What Are We Missing? Repercussions of Declining Autopsy Rates
Matthew D Cain, Charles B Alexander, Hugh M Hood, Stephanie D Reilly. University of Alabama at Birmingham, Birmingham, AL; Corizon, Brentwood, TN
Background: Autopsy is a useful tool in identifying cause of death, usually confirming or clarifying clinical diagnoses. However, in a percentage of cases, autopsy will identify previously unsuspected diagnoses, even when there is a high degree of diagnostic certainty. Information obtained at autopsy allows physicians to hone their clinical skills, recognize uncommon diseases, and potentially modify treatment in future cases. Despite these benefits, autopsy rates in the United States have dropped from 40-60% of hospital deaths to <10%. This decline has been attributed to decreased benefit of autopsy in setting of advanced diagnostic modalities, costs and increase in hospice patients. Decedents with uncertain diagnoses are currently the primary recipients of the hospital based autopsy. This study examined the effect of high versus low autopsy rates on the rate of missed diagnoses over a fifty-seven month period.
Design: In November 2007, Corizon contracted with the state of Alabama to provide health care to state prisoners. Under this contract it was agreed that University of Alabama at Birmingham (UAB) would perform autopsies on inmates that died of natural causes. The autopsy rate for the prison population was substantially higher than the current norm. After obtaining IRB approval and permission from Corizon and the prison commission, we reviewed the mortality logs of adult patients at UAB and the prison system from November 2007 through July 2012 to determine the respective autopsy rates. We then reviewed all prison autopsies performed at UAB and adult UAB autopsies during the study period to compare the rates of major missed diagnoses. A major missed diagnosis was defined as either an unsuspected cause of death or unsuspected significant morbidity, such as active tuberculosis.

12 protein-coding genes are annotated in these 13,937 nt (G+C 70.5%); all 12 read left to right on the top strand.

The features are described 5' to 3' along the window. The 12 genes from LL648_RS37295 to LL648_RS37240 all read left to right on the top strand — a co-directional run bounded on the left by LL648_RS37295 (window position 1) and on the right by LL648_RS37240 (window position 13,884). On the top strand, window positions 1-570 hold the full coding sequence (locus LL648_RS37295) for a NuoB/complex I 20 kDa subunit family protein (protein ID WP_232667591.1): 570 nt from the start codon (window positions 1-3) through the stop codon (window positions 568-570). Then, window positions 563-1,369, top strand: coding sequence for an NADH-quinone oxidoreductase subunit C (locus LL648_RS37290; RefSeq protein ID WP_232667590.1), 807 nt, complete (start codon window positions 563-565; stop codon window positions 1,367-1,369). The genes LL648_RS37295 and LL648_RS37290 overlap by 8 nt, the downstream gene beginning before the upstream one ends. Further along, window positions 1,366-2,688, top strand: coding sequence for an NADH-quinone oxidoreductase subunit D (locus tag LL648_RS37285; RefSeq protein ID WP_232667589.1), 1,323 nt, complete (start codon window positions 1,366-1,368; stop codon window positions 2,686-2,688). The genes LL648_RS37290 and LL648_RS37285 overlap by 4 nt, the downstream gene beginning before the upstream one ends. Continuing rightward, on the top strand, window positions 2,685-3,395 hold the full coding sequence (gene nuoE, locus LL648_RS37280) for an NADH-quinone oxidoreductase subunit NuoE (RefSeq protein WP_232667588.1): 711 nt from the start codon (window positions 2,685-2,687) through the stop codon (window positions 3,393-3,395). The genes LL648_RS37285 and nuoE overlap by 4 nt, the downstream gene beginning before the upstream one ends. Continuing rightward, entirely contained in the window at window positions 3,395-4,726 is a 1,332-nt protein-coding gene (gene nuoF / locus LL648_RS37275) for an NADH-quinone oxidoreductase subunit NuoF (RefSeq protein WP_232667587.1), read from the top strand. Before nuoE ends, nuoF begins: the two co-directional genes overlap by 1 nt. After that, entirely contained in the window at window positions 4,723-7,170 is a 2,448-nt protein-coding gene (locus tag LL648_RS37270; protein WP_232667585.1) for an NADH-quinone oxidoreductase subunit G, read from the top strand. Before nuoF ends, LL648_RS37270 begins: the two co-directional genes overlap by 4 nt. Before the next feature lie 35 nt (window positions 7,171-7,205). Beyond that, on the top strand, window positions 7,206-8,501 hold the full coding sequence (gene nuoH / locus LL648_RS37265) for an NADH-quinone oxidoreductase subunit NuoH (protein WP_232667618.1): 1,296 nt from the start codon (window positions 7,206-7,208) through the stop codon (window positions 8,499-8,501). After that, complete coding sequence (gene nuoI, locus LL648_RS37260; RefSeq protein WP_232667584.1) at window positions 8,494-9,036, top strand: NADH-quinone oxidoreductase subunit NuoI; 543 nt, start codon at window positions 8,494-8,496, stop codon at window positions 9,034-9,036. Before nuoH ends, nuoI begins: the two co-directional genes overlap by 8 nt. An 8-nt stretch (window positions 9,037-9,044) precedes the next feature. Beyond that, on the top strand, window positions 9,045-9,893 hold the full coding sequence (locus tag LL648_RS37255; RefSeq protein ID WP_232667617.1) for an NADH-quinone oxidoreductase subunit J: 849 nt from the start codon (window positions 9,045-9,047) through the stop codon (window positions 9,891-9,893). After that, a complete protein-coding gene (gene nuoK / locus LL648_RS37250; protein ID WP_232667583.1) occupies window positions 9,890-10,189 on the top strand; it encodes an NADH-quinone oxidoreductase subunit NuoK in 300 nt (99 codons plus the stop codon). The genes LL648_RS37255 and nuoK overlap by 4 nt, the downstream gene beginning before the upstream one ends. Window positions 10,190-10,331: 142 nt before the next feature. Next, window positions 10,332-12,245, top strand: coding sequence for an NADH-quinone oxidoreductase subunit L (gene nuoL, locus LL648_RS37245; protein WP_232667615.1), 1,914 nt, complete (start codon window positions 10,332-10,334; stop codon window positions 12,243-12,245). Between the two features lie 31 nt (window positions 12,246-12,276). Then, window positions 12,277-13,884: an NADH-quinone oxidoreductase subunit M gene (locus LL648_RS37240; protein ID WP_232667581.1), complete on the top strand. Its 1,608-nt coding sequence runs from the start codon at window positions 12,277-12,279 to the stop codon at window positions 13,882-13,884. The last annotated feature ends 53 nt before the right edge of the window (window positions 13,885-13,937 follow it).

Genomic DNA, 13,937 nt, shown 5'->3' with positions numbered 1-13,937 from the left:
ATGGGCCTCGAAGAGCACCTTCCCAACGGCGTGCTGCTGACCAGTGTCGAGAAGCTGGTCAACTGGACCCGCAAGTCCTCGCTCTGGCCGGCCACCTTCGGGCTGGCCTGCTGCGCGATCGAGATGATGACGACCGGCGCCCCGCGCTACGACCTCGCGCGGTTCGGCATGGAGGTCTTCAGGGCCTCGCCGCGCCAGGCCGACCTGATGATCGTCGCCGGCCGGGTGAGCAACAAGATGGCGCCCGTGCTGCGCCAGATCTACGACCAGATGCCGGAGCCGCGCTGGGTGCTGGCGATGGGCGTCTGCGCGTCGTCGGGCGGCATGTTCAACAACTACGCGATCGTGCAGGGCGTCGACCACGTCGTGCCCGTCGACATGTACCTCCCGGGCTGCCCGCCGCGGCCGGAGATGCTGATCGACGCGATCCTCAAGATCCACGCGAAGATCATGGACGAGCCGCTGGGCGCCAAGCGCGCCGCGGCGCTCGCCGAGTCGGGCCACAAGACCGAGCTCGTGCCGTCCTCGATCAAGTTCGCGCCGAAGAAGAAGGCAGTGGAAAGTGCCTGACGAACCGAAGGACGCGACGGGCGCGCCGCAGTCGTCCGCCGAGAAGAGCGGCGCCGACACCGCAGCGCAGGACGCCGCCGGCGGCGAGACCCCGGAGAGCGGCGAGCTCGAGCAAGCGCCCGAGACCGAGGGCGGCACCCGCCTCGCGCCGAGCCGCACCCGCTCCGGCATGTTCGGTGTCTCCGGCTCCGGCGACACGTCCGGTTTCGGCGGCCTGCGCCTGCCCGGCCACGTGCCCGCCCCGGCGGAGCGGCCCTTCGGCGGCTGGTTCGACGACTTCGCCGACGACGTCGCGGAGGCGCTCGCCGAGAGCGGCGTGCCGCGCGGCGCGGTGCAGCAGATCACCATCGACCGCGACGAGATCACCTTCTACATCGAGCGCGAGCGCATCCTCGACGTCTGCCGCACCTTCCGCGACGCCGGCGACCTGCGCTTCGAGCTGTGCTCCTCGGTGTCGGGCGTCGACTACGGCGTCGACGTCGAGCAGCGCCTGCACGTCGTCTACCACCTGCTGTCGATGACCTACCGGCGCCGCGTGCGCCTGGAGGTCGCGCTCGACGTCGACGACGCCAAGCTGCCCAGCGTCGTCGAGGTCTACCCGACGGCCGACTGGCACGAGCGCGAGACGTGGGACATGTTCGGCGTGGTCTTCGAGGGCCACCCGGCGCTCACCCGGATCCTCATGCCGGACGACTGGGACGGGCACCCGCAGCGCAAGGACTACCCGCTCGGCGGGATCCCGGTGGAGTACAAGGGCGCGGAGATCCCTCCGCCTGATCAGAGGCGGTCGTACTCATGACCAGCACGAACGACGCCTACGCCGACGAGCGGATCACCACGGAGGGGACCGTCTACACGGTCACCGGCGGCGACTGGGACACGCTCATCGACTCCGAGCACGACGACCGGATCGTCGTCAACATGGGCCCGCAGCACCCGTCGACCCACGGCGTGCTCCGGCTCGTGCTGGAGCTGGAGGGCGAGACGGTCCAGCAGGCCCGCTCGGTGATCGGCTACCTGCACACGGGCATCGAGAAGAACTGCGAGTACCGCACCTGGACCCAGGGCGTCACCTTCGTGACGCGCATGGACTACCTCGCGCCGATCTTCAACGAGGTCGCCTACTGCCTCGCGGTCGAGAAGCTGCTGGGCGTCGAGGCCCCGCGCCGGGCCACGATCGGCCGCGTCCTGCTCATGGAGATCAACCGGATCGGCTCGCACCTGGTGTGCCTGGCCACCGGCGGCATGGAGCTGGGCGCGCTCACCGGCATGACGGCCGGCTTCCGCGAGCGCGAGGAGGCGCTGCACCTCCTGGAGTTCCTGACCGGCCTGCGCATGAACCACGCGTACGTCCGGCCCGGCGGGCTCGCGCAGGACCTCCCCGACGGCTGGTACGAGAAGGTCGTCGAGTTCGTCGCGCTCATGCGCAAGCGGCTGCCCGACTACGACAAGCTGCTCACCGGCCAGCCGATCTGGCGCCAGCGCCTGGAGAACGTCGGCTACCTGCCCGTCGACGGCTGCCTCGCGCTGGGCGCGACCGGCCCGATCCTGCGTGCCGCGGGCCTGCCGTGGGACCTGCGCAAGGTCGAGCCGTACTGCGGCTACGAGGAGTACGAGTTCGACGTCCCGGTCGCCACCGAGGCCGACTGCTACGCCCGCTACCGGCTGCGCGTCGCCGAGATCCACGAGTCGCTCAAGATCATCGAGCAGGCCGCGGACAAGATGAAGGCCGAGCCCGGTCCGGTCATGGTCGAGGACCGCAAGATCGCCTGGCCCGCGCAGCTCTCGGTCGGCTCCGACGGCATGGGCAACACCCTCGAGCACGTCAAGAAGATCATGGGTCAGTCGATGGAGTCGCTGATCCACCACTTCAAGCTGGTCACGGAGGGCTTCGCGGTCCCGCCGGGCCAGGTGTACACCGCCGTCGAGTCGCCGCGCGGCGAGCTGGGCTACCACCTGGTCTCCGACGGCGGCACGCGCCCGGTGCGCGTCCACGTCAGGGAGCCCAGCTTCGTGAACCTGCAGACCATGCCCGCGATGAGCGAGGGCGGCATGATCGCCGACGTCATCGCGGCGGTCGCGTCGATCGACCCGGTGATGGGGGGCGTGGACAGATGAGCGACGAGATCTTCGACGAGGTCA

Results: UAB autopsied 7.4% of adult hospital deaths, compared to a prison autopsy rate of 46% (p<0.001). Major missed diagnoses were identified in 27% of UAB cases and 19% of prison autopsies (p= 0.023). While the male to female ratio for inmates (11:1) and UAB (1.1:1) differed (p<0.001)), the rate of missed diagnosis between genders was not significantly different (p=0.26).
Conclusions: Our study clearly demonstrates that despite technological advances in medicine the decline in autopsy rates has a statistically significant impact on the rate of major missed diagnoses. Performing more autopsies would yield information regarding missed diagnoses, inaccurate cause of death, and epidemiologic data. Accruing this knowledge could have substantial impact on clinical management.
Wednesday, March 6, 2013 9:30 AM
Poster Session V # 1, Wednesday Morning